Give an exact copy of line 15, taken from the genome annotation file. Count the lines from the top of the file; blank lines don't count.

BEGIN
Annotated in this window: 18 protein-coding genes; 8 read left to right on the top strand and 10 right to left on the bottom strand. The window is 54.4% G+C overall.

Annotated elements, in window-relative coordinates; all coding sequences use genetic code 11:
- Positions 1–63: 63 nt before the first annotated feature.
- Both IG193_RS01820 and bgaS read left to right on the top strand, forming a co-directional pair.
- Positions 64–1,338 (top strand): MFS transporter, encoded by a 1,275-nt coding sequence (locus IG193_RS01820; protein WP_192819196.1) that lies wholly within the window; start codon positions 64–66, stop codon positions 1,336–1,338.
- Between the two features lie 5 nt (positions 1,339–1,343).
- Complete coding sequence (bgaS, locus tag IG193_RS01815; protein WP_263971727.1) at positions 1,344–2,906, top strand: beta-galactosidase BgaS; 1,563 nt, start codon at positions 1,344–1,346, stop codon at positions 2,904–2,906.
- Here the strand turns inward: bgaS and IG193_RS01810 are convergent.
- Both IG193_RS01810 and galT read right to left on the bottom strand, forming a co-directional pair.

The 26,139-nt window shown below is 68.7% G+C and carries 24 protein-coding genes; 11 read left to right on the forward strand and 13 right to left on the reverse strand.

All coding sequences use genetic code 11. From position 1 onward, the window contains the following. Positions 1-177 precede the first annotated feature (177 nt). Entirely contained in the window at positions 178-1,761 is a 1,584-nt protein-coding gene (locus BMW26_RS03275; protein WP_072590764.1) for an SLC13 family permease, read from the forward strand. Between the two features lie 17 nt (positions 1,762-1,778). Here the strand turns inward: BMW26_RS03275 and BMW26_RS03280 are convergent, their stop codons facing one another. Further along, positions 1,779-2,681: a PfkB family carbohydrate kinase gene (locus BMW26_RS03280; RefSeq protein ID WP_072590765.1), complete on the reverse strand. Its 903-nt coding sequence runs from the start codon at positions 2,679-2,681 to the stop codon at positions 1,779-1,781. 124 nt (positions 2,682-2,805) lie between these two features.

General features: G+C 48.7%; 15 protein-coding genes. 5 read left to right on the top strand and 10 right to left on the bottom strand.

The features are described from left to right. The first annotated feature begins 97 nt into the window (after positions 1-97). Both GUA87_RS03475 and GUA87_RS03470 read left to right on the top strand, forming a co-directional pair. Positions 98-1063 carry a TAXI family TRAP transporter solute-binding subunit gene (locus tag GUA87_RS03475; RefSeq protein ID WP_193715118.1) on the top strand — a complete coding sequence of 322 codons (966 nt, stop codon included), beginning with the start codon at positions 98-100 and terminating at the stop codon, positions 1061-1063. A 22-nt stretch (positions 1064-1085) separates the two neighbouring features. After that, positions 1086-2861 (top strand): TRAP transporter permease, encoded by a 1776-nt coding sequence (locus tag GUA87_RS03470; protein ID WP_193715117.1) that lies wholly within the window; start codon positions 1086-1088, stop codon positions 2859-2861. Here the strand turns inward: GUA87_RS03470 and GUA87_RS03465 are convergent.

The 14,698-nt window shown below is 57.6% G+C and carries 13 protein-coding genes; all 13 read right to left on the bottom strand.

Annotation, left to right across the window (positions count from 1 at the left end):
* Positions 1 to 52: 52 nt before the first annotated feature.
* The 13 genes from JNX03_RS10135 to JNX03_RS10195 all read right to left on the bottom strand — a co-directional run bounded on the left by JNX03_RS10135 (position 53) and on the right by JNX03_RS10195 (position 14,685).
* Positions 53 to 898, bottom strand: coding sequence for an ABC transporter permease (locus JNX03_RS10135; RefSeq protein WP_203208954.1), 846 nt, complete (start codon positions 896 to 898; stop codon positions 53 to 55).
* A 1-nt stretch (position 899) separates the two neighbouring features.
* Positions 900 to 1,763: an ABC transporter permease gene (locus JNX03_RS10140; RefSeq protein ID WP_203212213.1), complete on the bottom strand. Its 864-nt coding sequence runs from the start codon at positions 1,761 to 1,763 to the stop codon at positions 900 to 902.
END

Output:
Annotation, left to right across the window (positions count from 1 at the left end):